Responsible Research and Innovation: what really is it? what to write?

The Marie Curie Alumni Association, in collaboration with EuroScientist, hosted a round table on “Responsible Research and Innovation: a check-up” on March  2018. The full event was recorded and is available here.

Responsible Research and Innovation (RRI) has become a buzzword in European science in the last few years. Scientists must fill in the RRI section in their European project, and sometimes they do not know what to write there. Others are anxious to have the RRI tag attached to their communication and PR activities. But what really is RRI? Why is it needed? How could science and society benefit from this approach? The strict definition of RRI implies a radical change in the way of conceiving scientific projects from the very beginning, bringing a wide range of stakeholders (from companies to activists, from designers to patients…) in defining the scientific agenda. Are researchers prepared for that? What is the actual level of implementation of RRI in European science? What policies are there in place to facilitate this process?

Making science count in policy making

Representatives of the most important stakeholders participated in the round table:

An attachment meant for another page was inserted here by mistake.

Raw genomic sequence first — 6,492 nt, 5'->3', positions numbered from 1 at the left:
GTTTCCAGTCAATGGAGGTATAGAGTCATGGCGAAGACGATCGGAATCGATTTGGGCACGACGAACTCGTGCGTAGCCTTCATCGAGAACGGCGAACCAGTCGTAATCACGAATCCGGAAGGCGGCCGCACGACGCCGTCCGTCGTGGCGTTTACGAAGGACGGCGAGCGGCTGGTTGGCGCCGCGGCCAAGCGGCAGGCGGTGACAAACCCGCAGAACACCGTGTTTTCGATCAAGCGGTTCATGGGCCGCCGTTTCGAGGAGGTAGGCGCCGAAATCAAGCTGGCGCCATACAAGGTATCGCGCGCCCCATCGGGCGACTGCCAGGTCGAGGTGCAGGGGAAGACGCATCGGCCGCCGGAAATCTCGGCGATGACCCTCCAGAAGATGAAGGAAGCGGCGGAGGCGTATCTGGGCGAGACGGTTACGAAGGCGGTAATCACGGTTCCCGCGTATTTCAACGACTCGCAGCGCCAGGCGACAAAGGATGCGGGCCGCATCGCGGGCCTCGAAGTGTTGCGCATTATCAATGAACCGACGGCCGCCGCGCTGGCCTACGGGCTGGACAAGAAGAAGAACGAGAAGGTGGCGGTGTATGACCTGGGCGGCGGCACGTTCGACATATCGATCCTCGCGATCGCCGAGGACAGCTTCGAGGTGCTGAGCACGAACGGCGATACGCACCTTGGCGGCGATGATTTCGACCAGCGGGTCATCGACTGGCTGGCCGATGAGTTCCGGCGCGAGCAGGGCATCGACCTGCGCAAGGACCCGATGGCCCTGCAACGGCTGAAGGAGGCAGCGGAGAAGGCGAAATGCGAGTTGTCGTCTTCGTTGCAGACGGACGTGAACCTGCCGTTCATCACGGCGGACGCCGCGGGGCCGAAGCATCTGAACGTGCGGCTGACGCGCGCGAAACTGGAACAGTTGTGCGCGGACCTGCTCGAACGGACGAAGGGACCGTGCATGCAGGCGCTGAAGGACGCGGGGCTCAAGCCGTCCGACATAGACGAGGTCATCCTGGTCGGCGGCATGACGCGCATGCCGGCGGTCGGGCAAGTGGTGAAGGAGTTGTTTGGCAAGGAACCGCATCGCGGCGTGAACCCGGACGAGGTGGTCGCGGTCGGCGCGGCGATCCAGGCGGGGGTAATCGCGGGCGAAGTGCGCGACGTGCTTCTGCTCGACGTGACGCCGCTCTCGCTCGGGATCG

• Rosina Malagrida, La Caixa Foundation, RRI Tools project
  • Gerrit Rauws, Director at King Baudouin Foundation
  • Anne Loeber, NewHoRRIzon consortium

The round table is moderated by Dr. Michele Catanzaro (physicist, freelance science journalist for Nature, El Periódico, and other outlets).

This is a free on-line (only) event organized by the Marie Curie Alumni Association, in collaboration with EuroScientist.

Retractionwatch: an indispensable tool in scholarly publishing

Since August 2010, there is a place for recording  studies no longer reliable. The blog retractionwatch.com created the first database of retractions, with nearly 18,000 retractions so far, stretching back decades. There are well over a thousand retractions each year and this database inform about scientific misconducts.

Retractionwatch is doing deeper dives, prompting to file public records requests for reports of misconduct investigations and other materials (and their co-founders to urge universities to do a better job with them). In the past year, retractionwatch has collaborated together with journalism organizations, to bring readers stories that go deep and reach larger audiences than retractionwatch can on the blog. There are their established partnerships with STAT and Science, where they continue to break news and help readers make sense of developments.

Some of the most impressive stories related to retractions and academic misconduct include:

Can you share yours in the comments below?

This non-profit organization have received some foundation support from MacArthur Foundation, the Helmsley Trust, and the Arnold Foundation. The founders, Ivan Oransky and Adam Marcus, are not taking salaries from the organization. One can contribute with a tax-deductible donation to The Center For Scientific Integrity or contribution, follow them on Twitter, like them on Facebook, add them to your RSS reader, sign up for an email or subscribe to daily digest. If you find a retraction that’s not in their database, you can let them know here. For comments or feedback: team@retractionwatch.com.